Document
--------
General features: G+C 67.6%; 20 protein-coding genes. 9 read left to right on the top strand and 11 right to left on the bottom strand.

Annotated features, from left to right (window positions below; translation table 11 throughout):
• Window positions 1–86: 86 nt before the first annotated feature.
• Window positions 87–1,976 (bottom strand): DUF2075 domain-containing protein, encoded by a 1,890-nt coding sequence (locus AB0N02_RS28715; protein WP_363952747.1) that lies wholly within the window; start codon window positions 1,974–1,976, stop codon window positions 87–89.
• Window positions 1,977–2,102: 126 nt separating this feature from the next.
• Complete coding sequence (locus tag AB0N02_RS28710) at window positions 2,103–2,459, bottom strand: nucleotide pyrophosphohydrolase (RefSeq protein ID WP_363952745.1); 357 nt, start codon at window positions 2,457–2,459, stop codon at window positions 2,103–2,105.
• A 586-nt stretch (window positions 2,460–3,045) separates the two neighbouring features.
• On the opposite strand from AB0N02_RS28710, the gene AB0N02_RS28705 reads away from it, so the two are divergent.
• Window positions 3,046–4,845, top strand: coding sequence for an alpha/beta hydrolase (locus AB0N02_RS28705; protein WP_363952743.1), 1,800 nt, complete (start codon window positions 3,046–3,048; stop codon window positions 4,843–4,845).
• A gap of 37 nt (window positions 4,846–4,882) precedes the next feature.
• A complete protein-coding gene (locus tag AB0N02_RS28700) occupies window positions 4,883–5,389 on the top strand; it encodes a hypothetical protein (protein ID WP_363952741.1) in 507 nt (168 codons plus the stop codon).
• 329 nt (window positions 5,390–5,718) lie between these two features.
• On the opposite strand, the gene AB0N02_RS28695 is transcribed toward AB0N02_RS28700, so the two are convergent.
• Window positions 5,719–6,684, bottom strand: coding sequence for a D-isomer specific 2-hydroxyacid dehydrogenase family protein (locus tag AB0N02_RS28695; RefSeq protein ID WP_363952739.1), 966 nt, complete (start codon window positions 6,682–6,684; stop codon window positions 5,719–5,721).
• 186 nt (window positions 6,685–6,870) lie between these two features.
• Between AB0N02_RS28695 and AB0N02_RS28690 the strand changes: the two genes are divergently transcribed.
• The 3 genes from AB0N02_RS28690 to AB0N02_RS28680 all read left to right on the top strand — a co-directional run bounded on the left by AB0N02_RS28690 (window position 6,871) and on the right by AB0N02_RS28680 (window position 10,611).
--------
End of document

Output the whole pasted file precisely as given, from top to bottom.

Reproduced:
General features: G+C 67.6%; 20 protein-coding genes. 9 read left to right on the top strand and 11 right to left on the bottom strand.

Annotated features, from left to right (window positions below; translation table 11 throughout):
• Window positions 1–86: 86 nt before the first annotated feature.
• Window positions 87–1,976 (bottom strand): DUF2075 domain-containing protein, encoded by a 1,890-nt coding sequence (locus AB0N02_RS28715; protein WP_363952747.1) that lies wholly within the window; start codon window positions 1,974–1,976, stop codon window positions 87–89.
• Window positions 1,977–2,102: 126 nt separating this feature from the next.
• Complete coding sequence (locus tag AB0N02_RS28710) at window positions 2,103–2,459, bottom strand: nucleotide pyrophosphohydrolase (RefSeq protein ID WP_363952745.1); 357 nt, start codon at window positions 2,457–2,459, stop codon at window positions 2,103–2,105.
• A 586-nt stretch (window positions 2,460–3,045) separates the two neighbouring features.
• On the opposite strand from AB0N02_RS28710, the gene AB0N02_RS28705 reads away from it, so the two are divergent.
• Window positions 3,046–4,845, top strand: coding sequence for an alpha/beta hydrolase (locus AB0N02_RS28705; protein WP_363952743.1), 1,800 nt, complete (start codon window positions 3,046–3,048; stop codon window positions 4,843–4,845).
• A gap of 37 nt (window positions 4,846–4,882) precedes the next feature.
• A complete protein-coding gene (locus tag AB0N02_RS28700) occupies window positions 4,883–5,389 on the top strand; it encodes a hypothetical protein (protein ID WP_363952741.1) in 507 nt (168 codons plus the stop codon).
• 329 nt (window positions 5,390–5,718) lie between these two features.
• On the opposite strand, the gene AB0N02_RS28695 is transcribed toward AB0N02_RS28700, so the two are convergent.
• Window positions 5,719–6,684, bottom strand: coding sequence for a D-isomer specific 2-hydroxyacid dehydrogenase family protein (locus tag AB0N02_RS28695; RefSeq protein ID WP_363952739.1), 966 nt, complete (start codon window positions 6,682–6,684; stop codon window positions 5,719–5,721).
• 186 nt (window positions 6,685–6,870) lie between these two features.
• Between AB0N02_RS28695 and AB0N02_RS28690 the strand changes: the two genes are divergently transcribed.
• The 3 genes from AB0N02_RS28690 to AB0N02_RS28680 all read left to right on the top strand — a co-directional run bounded on the left by AB0N02_RS28690 (window position 6,871) and on the right by AB0N02_RS28680 (window position 10,611).